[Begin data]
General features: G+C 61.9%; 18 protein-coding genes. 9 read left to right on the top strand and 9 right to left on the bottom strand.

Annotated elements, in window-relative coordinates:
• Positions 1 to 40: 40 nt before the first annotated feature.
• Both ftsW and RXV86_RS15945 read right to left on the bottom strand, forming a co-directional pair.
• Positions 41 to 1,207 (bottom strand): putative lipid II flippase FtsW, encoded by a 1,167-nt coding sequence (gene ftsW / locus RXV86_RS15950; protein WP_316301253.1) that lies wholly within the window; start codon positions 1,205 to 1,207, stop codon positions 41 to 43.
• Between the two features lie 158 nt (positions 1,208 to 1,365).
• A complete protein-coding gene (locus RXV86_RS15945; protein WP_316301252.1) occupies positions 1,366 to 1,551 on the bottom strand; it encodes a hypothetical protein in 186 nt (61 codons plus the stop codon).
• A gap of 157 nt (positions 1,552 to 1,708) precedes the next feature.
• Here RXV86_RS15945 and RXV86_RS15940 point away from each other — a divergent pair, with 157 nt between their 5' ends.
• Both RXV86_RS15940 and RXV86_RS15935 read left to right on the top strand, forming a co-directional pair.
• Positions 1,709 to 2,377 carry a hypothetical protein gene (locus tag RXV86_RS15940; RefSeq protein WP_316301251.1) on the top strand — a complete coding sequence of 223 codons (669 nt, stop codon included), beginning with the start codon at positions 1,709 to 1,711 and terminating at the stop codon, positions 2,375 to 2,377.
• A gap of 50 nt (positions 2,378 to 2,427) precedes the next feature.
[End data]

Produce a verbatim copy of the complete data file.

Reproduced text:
General features: G+C 61.9%; 18 protein-coding genes. 9 read left to right on the top strand and 9 right to left on the bottom strand.

Annotated elements, in window-relative coordinates:
• Positions 1 to 40: 40 nt before the first annotated feature.
• Both ftsW and RXV86_RS15945 read right to left on the bottom strand, forming a co-directional pair.
• Positions 41 to 1,207 (bottom strand): putative lipid II flippase FtsW, encoded by a 1,167-nt coding sequence (gene ftsW / locus RXV86_RS15950; protein WP_316301253.1) that lies wholly within the window; start codon positions 1,205 to 1,207, stop codon positions 41 to 43.
• Between the two features lie 158 nt (positions 1,208 to 1,365).
• A complete protein-coding gene (locus RXV86_RS15945; protein WP_316301252.1) occupies positions 1,366 to 1,551 on the bottom strand; it encodes a hypothetical protein in 186 nt (61 codons plus the stop codon).
• A gap of 157 nt (positions 1,552 to 1,708) precedes the next feature.
• Here RXV86_RS15945 and RXV86_RS15940 point away from each other — a divergent pair, with 157 nt between their 5' ends.
• Both RXV86_RS15940 and RXV86_RS15935 read left to right on the top strand, forming a co-directional pair.
• Positions 1,709 to 2,377 carry a hypothetical protein gene (locus tag RXV86_RS15940; RefSeq protein WP_316301251.1) on the top strand — a complete coding sequence of 223 codons (669 nt, stop codon included), beginning with the start codon at positions 1,709 to 1,711 and terminating at the stop codon, positions 2,375 to 2,377.
• A gap of 50 nt (positions 2,378 to 2,427) precedes the next feature.